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Nigerian youths and failed hope of job opportunities

Babatunde Ayedoju

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There was a time when pupils in primary school sang a song in Yoruba, translated into English, thus “Your shoes will make an impressive sound (ko ka) if you pay attention to your studies”. That song carried with it a promise that with good education, the future is secured for the youths.

A generation has passed in Nigeria that witnessed the fulfillment of that promise. Gone were the days of the 1960s, 1970s, 1980s, and even 1990s when youths graduated and had lucrative jobs with mouth-watering offers waiting for them.

According to Chief Samuel Adekunle, a seasoned Accountant, in his days, as they were returning to Nigeria after studying abroad, prospective employers would be waiting for them at the seaport. Each would give his offer to entice the fresh graduates. That was the time when some people got lucrative jobs with even senior school certificates.

Bamidele Adeyemo, a former banker also gave his testimony about employment when he boasted that, “I never struggled to get job. All the jobs that I got came easily”.

In the words of Professor Suleiman Salau, a professor of Mass Communication, in the past, employment was “very easy. It was not as bad as it is now. Many factories and industries were operating then, including private organizations and they were employing young graduates. The reason why the situation is like this is that we have more graduates and the economy is not vibrant enough”.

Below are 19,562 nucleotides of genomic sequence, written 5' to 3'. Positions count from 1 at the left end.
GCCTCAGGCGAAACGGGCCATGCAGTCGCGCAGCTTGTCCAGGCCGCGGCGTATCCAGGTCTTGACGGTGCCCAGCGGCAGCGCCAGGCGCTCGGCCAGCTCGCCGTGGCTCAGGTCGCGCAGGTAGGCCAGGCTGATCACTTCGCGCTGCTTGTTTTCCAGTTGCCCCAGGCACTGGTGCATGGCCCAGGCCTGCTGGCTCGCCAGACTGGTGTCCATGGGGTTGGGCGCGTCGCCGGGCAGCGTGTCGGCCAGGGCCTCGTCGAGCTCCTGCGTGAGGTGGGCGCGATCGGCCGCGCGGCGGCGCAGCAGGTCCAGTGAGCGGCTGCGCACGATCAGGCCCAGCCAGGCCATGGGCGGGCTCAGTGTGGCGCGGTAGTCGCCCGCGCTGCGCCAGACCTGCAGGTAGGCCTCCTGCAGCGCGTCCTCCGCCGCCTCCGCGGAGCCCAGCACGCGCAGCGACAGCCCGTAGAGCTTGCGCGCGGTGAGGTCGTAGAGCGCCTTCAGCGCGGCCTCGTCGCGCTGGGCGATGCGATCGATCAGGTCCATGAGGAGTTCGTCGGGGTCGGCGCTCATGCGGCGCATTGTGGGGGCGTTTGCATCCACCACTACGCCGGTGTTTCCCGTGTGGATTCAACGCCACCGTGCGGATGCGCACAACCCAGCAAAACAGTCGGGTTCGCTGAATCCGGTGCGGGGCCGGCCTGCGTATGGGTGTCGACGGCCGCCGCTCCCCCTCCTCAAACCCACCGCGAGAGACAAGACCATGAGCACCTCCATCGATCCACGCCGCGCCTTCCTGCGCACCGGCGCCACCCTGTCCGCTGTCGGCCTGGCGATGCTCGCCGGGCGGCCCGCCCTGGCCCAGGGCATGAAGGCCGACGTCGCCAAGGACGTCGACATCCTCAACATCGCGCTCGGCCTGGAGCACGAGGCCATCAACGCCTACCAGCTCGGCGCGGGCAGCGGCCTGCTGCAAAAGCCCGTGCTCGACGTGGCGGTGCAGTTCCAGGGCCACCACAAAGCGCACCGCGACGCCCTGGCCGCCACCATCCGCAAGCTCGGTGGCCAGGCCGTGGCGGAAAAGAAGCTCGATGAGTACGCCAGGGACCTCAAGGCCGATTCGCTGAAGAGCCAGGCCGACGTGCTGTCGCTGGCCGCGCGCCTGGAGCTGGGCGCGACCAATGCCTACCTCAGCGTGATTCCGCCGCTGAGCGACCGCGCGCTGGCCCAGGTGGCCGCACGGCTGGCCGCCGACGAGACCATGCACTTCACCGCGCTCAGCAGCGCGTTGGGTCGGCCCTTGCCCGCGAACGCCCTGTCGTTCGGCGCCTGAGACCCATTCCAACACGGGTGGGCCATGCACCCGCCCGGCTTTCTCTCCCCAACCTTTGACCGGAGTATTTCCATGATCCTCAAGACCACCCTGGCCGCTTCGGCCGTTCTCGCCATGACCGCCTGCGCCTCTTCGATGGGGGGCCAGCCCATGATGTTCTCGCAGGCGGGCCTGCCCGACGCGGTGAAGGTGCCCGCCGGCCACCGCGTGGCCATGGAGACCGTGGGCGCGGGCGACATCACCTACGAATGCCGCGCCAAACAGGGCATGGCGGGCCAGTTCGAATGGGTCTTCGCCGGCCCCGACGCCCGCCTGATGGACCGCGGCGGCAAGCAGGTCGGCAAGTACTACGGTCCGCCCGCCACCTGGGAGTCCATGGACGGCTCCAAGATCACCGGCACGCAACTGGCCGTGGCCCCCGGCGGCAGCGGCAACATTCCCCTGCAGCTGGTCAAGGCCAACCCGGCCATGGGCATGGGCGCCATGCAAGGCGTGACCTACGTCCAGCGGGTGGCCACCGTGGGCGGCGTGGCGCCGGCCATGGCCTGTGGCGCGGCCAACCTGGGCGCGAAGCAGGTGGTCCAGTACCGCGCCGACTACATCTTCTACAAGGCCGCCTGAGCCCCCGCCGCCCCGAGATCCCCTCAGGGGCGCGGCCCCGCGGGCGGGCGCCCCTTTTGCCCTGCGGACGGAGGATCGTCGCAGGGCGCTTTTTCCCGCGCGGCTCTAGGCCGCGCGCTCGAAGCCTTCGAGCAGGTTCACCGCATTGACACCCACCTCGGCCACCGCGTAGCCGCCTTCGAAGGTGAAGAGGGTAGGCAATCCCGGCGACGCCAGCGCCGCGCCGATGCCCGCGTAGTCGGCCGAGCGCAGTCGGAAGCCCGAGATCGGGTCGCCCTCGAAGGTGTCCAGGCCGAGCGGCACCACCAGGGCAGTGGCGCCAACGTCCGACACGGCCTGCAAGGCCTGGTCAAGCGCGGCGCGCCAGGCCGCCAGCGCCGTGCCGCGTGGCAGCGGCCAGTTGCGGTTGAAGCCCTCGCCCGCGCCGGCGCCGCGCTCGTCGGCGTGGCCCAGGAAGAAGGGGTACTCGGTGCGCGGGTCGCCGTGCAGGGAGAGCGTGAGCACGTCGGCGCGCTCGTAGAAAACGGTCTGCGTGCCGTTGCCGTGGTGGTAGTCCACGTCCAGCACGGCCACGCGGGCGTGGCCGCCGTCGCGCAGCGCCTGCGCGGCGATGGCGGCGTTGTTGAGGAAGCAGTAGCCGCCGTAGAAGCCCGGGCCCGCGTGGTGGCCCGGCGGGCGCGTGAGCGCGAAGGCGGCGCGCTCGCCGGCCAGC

Many years later, another generation arose that did not know the good old days, the days when jobs came easily, when someone could have a job waiting for him even while still an undergraduate, without any “connection”.

We are now in an era where there are many graduates but few jobs available for them. As a result of this, a lot of young men and women roam the streets searching endlessly for jobs they may not get at the end of the day.

The Library of Congress Country Studies and the CIA World Factbook (1991), reported that measures taken under the Structural Adjustment Program (SAP) in Nigeria have resulted in instability in the unemployment rate – the national unemployment rate, estimated by the Office of Statistics as 4.3 percent of the labour force in 1985, increased to 5.3 percent in 1986 and 7.0 percent in 1987, before falling to 5.1 percent in 1988.

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While that might look like facts from yesterday, the National Bureau of Statistics (NBS) reported that the unemployment rate almost tripled when it moved from 12 percent to 30percent between 2015, and 2018.

This is the reality in Nigeria where, according to the National Population Commission (NPC), youths (defined as individuals between the ages of 15 and 34) constitute about half of the country’s entire population.

The COVID-19 pandemic that occurred in the year 2020 also compounded the situation as many people either lost their jobs or were forced to temporarily stay away from work. The teeming population of youths who were looking forward to receiving employment letters for their dream jobs had to wait till further notice.

Over the years, well-meaning Nigerians have expected that the government would create jobs for the populace, after all, Nigeria is blessed with many mineral resources on which industries can be built.

On the other hand, some people advocate that youths should better begin to search for ways of creating jobs for themselves.

In an interview with The Hope, Professor Victor Olumekun stated that “What a government does is not just to create jobs but to create an enabling environment for the people to create jobs for themselves”.

We also have a notable leader in Nigeria who said that Nigerian youths are lazy. However, looking at the situation of things in Nigeria, one may need to reconsider that statement. A lot of Nigerian youths have decided to resort to self-help measures. Over the years, we have seen youths venture into several money-making ventures, some found to be fraudulent and others proved to be “legit”. We now have Nigerians going into several businesses such as fashion design, confectionery, and even agriculture.